So I redid it, and was quite pleased with the results.But that still left the photography problem.  I took lots of pics, basically redoing all the mistakes I had made with the original necklace.  Photographing it on the black form was the best way to get a sense of the size and dimensionality. But for some reason that I fail to understand, whenever I did that, even in the same room and under the same light conditions as the other shots, I got a picture that waymore washed out.  Finally, I turned out all the lights, so I only had indirect light from the window, and dialed back the exposure to make it even darker--and it worked.  I think it shows off the piece quite well.  No idea why.

Wednesday, October 5, 2016

a redo

I've been quiet for a while, but not for lack of making jewelry.   Partly, I've been on another canal boat trip in England, but, of course, I took plenty of silver tubes with me.  But since I've been back I've been spending some time redoing som pieces I was never quite happy with.  This is one example.  The picture on top is the original piece.  It's a chain of octahedra and tetrahedra made from a mix of oxidized silver and gold-filled tubes.  While I was making it I thought it was going to be great (I usually do).  But when I got it finished I didn't like it as well as I had expected.  I've stared at it off and on for a few months, trying to figure out what I didn't like. One thing I decided was that the "corner" on the left side wasn't sharp enough and didn't provide enough contrast with the curve on the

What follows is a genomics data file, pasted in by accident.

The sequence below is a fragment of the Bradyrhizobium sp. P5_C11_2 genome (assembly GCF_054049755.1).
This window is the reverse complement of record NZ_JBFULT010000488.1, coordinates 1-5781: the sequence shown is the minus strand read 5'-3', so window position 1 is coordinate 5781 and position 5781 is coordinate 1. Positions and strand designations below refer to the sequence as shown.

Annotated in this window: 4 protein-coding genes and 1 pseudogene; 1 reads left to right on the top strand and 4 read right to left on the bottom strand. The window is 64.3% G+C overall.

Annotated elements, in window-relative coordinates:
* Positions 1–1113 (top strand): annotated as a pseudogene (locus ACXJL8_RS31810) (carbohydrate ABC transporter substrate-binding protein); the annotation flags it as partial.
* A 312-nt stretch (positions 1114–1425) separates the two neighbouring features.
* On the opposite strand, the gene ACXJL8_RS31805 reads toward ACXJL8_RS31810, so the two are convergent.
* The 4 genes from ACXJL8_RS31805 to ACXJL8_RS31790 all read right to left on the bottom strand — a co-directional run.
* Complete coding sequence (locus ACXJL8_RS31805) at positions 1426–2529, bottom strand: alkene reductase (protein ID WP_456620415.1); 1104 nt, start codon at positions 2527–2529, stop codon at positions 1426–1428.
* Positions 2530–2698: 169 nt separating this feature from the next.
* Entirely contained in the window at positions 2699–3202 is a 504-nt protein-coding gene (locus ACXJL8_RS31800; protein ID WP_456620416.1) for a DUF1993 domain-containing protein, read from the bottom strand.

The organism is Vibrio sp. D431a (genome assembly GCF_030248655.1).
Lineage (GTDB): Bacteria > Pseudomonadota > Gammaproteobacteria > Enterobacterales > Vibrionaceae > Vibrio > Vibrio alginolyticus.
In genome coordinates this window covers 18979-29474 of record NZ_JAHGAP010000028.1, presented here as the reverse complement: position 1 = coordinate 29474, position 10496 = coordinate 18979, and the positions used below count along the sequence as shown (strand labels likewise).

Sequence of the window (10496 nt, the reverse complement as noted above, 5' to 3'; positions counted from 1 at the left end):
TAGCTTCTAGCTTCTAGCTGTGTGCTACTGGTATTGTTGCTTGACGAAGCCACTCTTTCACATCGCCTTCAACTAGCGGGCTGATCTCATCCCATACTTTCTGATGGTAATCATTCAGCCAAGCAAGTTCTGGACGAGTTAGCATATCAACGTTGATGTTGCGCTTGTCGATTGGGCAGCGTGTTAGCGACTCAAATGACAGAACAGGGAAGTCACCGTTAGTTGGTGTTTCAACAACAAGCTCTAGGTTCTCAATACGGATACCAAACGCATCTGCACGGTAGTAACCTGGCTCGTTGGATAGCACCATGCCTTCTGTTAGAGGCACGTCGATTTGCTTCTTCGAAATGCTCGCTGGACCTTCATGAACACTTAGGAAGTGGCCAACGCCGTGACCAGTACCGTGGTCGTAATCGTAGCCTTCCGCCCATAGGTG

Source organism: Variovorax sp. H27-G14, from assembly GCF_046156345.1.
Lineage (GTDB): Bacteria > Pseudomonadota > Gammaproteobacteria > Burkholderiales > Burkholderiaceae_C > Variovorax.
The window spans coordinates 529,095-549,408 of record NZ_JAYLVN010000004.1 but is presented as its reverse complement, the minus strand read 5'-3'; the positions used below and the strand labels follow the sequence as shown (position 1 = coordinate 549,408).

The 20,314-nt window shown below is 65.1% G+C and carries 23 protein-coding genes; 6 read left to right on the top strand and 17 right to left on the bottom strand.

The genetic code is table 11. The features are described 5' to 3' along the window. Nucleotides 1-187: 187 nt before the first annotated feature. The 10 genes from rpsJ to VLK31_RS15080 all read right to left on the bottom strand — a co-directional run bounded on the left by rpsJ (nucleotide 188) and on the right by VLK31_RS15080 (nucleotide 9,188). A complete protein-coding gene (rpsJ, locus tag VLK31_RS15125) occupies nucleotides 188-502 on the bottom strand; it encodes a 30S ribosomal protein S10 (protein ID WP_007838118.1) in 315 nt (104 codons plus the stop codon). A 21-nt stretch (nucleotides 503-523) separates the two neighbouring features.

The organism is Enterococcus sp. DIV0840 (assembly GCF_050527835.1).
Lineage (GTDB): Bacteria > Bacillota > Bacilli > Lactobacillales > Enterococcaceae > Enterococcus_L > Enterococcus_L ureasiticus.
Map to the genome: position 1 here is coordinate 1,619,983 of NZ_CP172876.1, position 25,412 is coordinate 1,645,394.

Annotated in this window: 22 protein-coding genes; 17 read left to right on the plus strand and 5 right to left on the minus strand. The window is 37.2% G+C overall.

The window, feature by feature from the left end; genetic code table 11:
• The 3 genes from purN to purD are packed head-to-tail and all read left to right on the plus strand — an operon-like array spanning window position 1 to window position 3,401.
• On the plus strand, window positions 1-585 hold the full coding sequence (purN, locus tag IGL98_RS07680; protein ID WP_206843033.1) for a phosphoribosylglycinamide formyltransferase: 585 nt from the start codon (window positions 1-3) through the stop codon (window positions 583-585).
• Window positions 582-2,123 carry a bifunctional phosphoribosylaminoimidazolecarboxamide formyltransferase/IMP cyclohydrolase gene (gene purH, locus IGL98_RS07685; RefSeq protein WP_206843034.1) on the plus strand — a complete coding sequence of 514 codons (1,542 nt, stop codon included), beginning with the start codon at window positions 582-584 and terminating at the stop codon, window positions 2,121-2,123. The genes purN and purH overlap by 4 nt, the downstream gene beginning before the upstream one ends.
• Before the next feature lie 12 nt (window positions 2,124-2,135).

right, so I figured out how to make it pointier.  But then I decided that the real problem was that the piece sort of had 2 focal points, the change in shape on the left and the change in color on the right.  You couldn't quite tell where you were supposed to look.  So I redid it, eliminating the corner altogether.  I also changed from gold-filled tubes to red anodised aluminum ones.  I did this because I'm starting to make some pieces with accents of 14 kt gold  tubes, so it seems too confusing to have gold-filled ones as well.

Saturday, June 11, 2016

Cubes

Ever since I figured out ( post in Sept., 2015) that I could make a rigid cube out of an octahedron and 2 tetrahedrons, by using right triangles instead of equilateral ones, I've been wanting to make a necklace like this.   Not much to say about it, except that I really like it, and I wore it for the first time this week and got several compliments. I think I'll list it on etsy. I'm working on a similar one with 1 cube made from 14 kt gold tubes.  I've been wanting to buy some gold tubing for a while now, and I've finally done it. It's not quite finished, but I love the contrast between the gold and the dark silver.